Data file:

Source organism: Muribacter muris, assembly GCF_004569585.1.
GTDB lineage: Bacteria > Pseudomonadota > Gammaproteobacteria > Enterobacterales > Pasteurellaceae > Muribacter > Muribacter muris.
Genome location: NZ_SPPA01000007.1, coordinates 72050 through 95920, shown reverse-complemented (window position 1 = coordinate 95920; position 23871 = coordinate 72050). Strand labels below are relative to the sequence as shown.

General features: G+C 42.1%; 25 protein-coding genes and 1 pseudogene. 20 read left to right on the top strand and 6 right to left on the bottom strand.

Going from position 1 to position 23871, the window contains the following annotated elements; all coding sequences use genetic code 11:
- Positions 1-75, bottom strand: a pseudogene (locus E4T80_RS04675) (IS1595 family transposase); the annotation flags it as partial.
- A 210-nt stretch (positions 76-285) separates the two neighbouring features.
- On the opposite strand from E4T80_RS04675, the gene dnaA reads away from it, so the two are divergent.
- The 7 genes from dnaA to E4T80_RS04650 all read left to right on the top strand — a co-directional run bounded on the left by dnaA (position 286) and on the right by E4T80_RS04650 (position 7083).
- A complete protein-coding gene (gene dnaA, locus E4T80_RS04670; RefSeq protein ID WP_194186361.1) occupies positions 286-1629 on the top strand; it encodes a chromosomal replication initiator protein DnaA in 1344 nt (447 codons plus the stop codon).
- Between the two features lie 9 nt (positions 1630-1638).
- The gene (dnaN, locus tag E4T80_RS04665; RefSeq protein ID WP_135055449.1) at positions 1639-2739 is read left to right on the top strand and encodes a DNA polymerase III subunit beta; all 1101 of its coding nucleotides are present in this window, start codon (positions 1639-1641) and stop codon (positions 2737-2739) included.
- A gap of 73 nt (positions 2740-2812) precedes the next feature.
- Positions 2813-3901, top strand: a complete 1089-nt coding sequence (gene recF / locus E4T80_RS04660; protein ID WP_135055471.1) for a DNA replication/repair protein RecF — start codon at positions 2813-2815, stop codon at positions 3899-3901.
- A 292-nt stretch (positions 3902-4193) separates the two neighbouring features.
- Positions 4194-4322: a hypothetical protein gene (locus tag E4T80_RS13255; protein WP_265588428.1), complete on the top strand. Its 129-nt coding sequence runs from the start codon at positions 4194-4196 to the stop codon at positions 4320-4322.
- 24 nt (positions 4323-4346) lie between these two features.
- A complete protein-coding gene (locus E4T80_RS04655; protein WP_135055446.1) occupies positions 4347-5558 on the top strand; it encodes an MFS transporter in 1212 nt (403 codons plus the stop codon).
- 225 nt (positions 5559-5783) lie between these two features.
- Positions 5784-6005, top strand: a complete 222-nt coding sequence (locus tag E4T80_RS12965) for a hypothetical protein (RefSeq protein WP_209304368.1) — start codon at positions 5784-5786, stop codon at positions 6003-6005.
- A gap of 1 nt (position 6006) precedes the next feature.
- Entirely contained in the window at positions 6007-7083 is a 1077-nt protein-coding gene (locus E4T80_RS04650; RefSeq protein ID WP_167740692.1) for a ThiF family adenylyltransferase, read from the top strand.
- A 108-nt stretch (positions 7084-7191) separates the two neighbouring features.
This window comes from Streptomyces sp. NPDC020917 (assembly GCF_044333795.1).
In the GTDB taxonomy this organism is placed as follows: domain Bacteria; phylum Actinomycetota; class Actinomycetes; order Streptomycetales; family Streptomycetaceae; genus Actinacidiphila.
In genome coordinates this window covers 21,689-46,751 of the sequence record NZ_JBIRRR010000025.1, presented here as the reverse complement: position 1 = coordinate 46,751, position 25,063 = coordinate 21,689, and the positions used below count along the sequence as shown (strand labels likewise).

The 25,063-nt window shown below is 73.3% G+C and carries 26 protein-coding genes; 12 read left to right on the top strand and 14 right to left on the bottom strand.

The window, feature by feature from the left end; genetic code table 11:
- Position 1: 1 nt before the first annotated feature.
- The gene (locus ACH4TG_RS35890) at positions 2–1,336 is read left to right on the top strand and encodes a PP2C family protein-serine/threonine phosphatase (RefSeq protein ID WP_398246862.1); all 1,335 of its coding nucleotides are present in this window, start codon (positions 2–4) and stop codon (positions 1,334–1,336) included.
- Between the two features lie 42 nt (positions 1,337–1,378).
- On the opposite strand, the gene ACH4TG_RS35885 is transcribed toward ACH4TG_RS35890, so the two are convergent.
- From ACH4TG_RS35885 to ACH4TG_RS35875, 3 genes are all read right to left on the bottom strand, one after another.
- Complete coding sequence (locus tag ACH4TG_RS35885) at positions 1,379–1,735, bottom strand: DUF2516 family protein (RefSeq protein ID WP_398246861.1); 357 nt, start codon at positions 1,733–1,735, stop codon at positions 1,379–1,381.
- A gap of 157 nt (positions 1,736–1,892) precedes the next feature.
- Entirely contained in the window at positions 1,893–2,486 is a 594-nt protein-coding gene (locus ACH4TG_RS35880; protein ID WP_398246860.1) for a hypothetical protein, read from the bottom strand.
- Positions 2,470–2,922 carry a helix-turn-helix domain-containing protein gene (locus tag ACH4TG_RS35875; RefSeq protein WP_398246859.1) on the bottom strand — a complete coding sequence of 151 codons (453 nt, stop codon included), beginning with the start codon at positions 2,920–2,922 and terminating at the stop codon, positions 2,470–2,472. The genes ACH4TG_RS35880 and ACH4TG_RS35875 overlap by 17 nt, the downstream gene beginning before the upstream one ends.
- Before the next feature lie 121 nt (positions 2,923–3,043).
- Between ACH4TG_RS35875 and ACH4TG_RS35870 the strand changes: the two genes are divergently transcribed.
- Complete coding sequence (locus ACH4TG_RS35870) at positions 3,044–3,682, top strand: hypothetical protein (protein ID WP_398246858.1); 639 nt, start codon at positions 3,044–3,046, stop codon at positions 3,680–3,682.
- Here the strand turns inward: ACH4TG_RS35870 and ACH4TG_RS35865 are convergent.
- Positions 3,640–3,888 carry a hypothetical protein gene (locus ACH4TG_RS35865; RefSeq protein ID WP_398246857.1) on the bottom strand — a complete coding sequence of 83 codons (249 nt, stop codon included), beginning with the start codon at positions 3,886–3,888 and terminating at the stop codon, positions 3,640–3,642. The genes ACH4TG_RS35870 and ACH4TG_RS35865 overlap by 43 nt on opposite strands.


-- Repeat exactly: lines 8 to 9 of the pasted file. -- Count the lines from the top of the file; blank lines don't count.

- On the opposite strand from E4T80_RS04675, the gene dnaA reads away from it, so the two are divergent.
- The 7 genes from dnaA to E4T80_RS04650 all read left to right on the top strand — a co-directional run bounded on the left by dnaA (position 286) and on the right by E4T80_RS04650 (position 7083).